Eye contact is a very important milestone which opens the door to social interactions. The ability to make eye contact usually develops within the first couple of months of an infant's life. If a one year old baby is consistently avoiding eye contact there is reason to be concerned.
The ability to make eye contact allows for other necessary skills such as joint attention and rudimentary communication. At twelve months old babies should be very comfortable with eye contact and use it to draw attention to an object with the use of gaze, get someone's attention, as well as use it to communicate wants. Without eye contact the child is bound to have delays in all of these areas.
Because eye contact develops at such an early age, any one year old who is struggling with this should be evaluated by a professional. This is indicative of an underlying issue and steps need to be taken to help overcome this obstacle.
10 Reacting To Sound
Most babies will generally get startled at loud noises from birth. There is much evidence to suggest that this begins while still in the womb and many women have even felt their unborn babies respond to loud sudden noises. Just like most other things, the reactions to sound mature with age.
As babies get older they associated certain sounds with specific tasks. When they hear an unfamiliar sound they begin to display curiosity and a desire to learn about the source of the new noise. Familiar sounds that represent something a baby might want, such as the bottle warmer turning on, should cause the baby to respond in a different way.
Twelve month old babies should understand a variety of sounds and and have appropriate reactions while being curious about new noises they are not familiar with. Many babies will be afraid of some household noises such as the vacuum turning on, and will react with fear. A one year old baby that doesn't show interest in sounds needs to be assessed by a doctor. The first step that a medical professional is likely to take is to request a hearing test.
9 Identifying Body Parts
A one year old should have some concept of self awareness. One way to build on this concept is by teaching them about their body. While getting them dressed or during diaper changes, take a bit of time to name some of their main body parts such as head, foot, tummy, and leg.
Although a one year old will probably lack the ability to say the words, they should be able to identify some of their body parts by pointing. As long as they have been taught the words, asking where their head is should result in the child touching their head. At twelve months it's enough if they know just a few parts of their body.
This skill is not something a one year old would pick up on their own. They need to be actively taught the names of their body parts. It's an important part of their education. Make sure you pay attention to this area of your baby's development.
8 Getting The Pincer Grasp Down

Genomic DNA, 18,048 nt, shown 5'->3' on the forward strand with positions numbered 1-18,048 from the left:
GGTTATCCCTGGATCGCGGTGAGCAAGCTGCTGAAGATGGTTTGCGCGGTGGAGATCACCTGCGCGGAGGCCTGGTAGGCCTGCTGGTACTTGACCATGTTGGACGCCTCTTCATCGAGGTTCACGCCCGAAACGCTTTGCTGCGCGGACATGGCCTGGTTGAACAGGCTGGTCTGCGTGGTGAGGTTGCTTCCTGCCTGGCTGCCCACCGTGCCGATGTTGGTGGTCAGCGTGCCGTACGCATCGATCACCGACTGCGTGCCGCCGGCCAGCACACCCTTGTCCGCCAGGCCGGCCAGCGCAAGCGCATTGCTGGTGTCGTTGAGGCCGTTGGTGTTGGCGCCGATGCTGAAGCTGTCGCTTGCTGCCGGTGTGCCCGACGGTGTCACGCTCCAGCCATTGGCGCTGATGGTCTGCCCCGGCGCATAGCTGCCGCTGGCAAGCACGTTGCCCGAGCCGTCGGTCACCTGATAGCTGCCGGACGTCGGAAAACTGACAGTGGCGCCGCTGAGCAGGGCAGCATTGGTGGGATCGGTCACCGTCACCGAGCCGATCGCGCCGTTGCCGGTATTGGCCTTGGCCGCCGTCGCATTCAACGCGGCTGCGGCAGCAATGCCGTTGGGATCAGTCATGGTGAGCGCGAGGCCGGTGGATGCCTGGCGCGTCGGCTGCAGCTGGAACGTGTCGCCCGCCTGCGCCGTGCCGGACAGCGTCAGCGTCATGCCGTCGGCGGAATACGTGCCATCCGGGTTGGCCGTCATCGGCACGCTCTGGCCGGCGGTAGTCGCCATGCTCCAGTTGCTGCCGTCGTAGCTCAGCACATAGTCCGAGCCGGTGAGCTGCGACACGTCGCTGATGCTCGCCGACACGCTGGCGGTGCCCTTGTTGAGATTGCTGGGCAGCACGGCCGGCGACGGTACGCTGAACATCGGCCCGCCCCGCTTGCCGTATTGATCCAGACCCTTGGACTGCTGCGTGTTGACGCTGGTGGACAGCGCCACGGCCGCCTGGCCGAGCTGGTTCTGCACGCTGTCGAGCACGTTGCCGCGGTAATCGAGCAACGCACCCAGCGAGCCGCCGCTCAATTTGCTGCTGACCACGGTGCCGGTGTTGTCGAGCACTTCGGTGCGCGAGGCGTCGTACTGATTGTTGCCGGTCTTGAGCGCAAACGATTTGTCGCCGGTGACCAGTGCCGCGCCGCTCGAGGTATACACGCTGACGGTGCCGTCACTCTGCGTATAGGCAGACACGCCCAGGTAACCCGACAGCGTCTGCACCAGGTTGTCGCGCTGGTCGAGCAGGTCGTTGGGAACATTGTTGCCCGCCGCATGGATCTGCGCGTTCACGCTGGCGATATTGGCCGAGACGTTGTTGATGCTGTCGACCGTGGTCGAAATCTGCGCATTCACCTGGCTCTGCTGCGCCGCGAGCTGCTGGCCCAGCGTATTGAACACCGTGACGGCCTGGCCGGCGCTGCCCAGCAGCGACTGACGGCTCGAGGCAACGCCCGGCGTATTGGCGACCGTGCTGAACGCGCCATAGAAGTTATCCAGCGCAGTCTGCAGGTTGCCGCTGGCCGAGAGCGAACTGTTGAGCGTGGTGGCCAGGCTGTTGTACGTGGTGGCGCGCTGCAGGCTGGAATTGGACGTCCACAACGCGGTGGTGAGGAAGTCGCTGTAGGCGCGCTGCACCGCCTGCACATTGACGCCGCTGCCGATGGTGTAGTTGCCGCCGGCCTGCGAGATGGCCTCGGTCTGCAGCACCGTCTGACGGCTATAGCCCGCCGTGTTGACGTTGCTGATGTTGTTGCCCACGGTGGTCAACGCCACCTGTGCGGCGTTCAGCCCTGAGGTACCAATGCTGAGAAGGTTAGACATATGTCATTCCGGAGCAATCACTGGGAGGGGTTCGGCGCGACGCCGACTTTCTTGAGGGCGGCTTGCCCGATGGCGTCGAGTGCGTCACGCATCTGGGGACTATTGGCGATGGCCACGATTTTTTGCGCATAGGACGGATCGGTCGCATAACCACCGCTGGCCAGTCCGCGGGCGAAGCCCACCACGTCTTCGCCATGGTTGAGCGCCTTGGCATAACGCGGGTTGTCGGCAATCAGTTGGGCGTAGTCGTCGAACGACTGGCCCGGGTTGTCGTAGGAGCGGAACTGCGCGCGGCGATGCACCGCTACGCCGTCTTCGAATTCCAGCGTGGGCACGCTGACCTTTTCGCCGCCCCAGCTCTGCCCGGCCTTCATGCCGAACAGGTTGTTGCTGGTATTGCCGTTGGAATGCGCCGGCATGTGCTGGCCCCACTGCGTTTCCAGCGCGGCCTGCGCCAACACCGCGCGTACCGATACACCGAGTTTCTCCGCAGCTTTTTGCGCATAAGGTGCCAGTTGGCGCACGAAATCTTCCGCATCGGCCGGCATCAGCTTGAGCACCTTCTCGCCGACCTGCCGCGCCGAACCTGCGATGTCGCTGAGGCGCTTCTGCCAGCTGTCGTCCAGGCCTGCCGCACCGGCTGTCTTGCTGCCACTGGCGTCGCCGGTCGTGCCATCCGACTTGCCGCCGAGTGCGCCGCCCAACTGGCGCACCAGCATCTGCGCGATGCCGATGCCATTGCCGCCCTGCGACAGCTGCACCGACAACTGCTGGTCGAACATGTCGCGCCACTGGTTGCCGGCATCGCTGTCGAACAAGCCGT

The pincer grasp is an important developmental milestone as it allows for greater dexterity and improved object manipulation. Babies demonstrate this skill when they pick up small items between the forefinger and thumb. This is usually learned around eight months of age.
By twelve months babies should have some level of proficiency with the pincer grasp and be able to manipulate small objects rather successfully. A one year old who shows no sign of employing this skill might need a bit of help. Before seeking professional help, make sure that baby is given the opportunity to attempt the pincer grasp.
Since babies have a strong inclination to put things in their mouth, it is unsafe to give them the small objects they need to practice their pincer grasp on. The best option is to provide small things that are safe to eat. A good choice may include dry breakfast cereals such as Cheerios, uniform bits of food that are easy to pick up, or small commercially packaged baby snacks. Always assess food for choking hazards and supervise babies while they eat.
7 Reacting To Their Own Name
Most babies realize that they have a name at around six months of age. As their name becomes familiar babies begin to react appropriately when called. This is usually one of the first verbal communication comprehension markers that doctors look for.
Twelve month old babies should have a good understanding of their name and grasp the concept of being called. Proper reactions to hearing their name include coming when asked or simply turning to look in the direction of whoever is calling them. One year old babies should be fairly consistent in these responses.
Generally babies that don't respond to their names won't show understanding of other words either. If this is the case in a twelve month old baby, there might be a problem. However, if the child does seem to know other words, there may simply be confusion in regards to their name. Make sure that the baby is consistently called by the same name instead of variations or nicknames.
6 Eating On Their Own
A one year old who isn't weaned yet should be well on their way towards this goal and have a diet rich in a variety of foods. Although babies and toddlers have a tendency to be somewhat picky eaters, they should also be curious about food and able to put food in their mouths. At this age babies can't be expected to be proficient with cutlery, but they should be using their hands to feed themselves.
Most babies show a strong aptitude towards putting things in their mouths before they begin to eat solid foods. When food is placed before them it eventually gets tasted without much coaxing being required. While often messy and somewhat wasteful, allowing babies to feed themselves is an important part of their development.